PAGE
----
Natural gas neglect could harm clean energy transition

The NFE project is the only significant LNG investment recorded amidst the clean energy transition.

The quest towards renewable energy has driven funds away from natural gas with no new significant investment seen in the industry, save for the capacity expansion of North Field in Qatar, which, as industry experts warned, could threaten the clean energy transition itself.

According to Temasek subsidiary, Pavilion Energy, the gas and liquefied natural gas (LNG) industry has not received any major funding aside from the North Field Expansion (NFE) project, which was awarded in 2021 and is expected to start production by 2025. The NFE is meant to increase its capacity by some 30 million tonnes. 

“If we continue to demonise natural gas as part of a general attack on hydrocarbons, we will not have the investments and we will continue with the energy crisis that we're suffering from this winter... which usually brings about higher prices,Tellurian Vice Chairman Martin Houston warned.

Pavilion Energy CEO Alan Heng echoed the same concern during the Singapore International Energy Week. He emphasised that low gas prices driven by the pivot away from fossil fuels, especially natural gas, have reduced not only the investments but also the maintenance of the plants. He flagged this as a concern, considering that LNG projects take time to build and new projects in the pipeline are limited. 

“We have built a system of energy production, gas, oil or coal, processing facilities, liquefaction plants, terminals, regasification plants, refineries, storage, and transportation over decades. That system has served us well. However, these systems need to remain resilient even as we make the necessary energy transition,” Heng said.

“Even if we pay attention and give investments into renewables in carbon abatement technology, we must balance this with development and support of the use of natural gas, at least until such time that renewables are ready to play a greater role and a more stable role in our energy mix.”

Why switch to natural gas?

Heng noted that coal use is estimated to have increased by 20% in 2021 as countries revert to coal and oil-fired power generation to move away from the high price of gas. In this light, the priority of industry should gear at creating more coal-to-gas switching projects in the short-term; and, eventually, at allowing a gas-fired generation to be able to integrate with renewables.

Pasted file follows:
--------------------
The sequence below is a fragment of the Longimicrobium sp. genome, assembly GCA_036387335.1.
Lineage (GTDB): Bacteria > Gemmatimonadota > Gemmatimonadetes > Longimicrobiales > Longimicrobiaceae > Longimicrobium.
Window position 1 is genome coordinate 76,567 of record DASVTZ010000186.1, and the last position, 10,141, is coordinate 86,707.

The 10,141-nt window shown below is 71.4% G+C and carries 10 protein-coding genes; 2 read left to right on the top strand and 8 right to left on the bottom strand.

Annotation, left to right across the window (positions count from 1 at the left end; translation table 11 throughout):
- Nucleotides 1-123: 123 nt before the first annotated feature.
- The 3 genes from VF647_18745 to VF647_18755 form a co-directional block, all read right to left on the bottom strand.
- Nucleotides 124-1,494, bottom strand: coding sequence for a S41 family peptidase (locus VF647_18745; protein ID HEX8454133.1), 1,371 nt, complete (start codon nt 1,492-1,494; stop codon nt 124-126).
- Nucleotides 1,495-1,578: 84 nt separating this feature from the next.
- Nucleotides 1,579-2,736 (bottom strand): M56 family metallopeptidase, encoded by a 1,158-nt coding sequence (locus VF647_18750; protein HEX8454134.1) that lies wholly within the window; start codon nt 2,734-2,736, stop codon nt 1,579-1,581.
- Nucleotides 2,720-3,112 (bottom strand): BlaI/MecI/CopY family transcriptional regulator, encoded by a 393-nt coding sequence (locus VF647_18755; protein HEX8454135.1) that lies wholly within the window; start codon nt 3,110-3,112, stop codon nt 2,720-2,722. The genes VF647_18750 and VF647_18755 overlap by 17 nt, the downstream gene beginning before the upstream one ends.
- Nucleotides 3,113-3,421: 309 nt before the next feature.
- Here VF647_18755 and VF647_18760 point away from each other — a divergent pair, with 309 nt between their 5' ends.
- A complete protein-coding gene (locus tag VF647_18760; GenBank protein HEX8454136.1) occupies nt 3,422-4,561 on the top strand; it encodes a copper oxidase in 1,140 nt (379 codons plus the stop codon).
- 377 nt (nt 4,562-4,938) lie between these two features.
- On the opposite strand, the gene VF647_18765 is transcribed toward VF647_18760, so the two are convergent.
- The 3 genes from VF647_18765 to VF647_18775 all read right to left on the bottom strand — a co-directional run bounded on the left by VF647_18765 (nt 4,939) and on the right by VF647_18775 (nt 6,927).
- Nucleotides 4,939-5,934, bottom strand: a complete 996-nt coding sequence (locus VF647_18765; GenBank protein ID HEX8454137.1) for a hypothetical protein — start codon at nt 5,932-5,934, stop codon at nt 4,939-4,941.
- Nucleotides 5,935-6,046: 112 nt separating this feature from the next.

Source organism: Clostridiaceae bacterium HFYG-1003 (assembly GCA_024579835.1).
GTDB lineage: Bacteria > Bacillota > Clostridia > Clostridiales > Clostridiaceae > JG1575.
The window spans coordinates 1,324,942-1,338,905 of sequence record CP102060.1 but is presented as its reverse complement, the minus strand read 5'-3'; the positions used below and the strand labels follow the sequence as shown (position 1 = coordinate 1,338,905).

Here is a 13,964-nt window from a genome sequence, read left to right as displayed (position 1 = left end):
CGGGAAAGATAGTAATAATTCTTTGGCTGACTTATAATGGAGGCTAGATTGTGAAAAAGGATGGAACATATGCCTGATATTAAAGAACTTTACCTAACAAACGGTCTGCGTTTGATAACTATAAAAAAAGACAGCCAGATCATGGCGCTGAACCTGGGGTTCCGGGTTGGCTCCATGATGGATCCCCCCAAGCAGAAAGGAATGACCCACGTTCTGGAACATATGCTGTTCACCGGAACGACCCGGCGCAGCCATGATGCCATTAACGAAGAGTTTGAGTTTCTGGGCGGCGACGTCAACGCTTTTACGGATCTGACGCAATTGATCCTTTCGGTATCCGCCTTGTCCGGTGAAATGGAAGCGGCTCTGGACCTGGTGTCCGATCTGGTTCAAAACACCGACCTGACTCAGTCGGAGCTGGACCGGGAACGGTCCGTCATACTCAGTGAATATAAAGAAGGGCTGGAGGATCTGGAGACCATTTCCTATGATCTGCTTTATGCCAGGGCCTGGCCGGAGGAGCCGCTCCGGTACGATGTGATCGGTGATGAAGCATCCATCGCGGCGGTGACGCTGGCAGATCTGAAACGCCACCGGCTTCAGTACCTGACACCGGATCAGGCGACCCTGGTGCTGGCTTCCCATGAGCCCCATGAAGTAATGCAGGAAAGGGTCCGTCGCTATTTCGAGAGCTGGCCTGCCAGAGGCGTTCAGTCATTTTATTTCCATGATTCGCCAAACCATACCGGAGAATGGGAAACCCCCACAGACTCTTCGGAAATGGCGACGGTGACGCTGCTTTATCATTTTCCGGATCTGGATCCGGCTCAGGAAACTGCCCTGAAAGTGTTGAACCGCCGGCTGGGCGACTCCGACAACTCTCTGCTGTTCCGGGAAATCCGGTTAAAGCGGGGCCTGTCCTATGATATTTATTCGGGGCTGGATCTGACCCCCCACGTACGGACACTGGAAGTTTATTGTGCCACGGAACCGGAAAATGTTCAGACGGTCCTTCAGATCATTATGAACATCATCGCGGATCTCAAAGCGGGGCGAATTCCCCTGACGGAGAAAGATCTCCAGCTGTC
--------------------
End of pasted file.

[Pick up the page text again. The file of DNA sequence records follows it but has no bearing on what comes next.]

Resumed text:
He argued that natural gas is the best place to continue to serve as a baseload supply and deal with the intermittency, arising from cleaner but less stable energy. This is considering that natural gas is the cleanest burning fossil fuel with strong availability, reliability, as well as established infrastructure. Also, according to the International Gas Union, natural gas is the cleanest hydrocarbon as it produces roughly half of the carbon emissions of coal and about 20% less than oil. 

He further said the Japan Korea Marker (JKM) benchmark price for spot LNG was trading at around $35 per Metric Million British Thermal Unit (MMBtu) for December, which was over 500% higher than the $6 per MMBtu recorded a year ago.

In addition, the European gas benchmark GTF also reached a high of 160 per megawatt per hour (MWh) in recent weeks, whilst JKM was as high as $50 per MMBtu. Heng noted these prices are equivalent to crude oil being sold at a price of more than $200 per barrel.

“This is a level that’s never been seen before in the industry,” Heng said. Meanwhile, Houston emphasised the need to recognise that it is nearly impossible, if not at all, to eliminate hydrocarbons from the system because of the lack of alternatives today.

He raised the need for a sensible transition, supported by policy for natural gas. In a report, the International Energy Agency found that overall coal-to-gas switching provides some 8% emissions reductions, which is necessary for the sustainable development scenario. 

Houston added that as the only sustainable partner for the transition, natural gas will all the more need investments due to the high chances that it will be the last hydrocarbon in the system.

He further pointed out that some 200 million tonnes of carbon emissions annually will be taken away if half of the coal generation is replaced by LNG or natural gas.  

“If we replace all of coal by 2030, which is entirely doable by the way, carbon emissions would fall by 3.6 giga tonnes. We are talking about massive impact here,” Houston said.

“So, whilst I recognise that there are many, many technologies at play, there are many new opportunities for green hydrogen, which I fully support and subscribe to, but we can't tackle those until we tackle the big elephant in the room, that is coal-fired power generation.

“The price volatility of natural gas is not normal.”

Heng shared they have committed with three major LNG suppliers to develop a greenhouse gas methodology for LNG cargo supplied to Pavilion Energy in Singapore. The outcome would be a statement of greenhouse gas emissions accompanying each cargo delivered into Singapore.

“The transparency around emissions will lead the way in helping us decarbonise along the value chain and contribute to a lower-carbon future,” he said.


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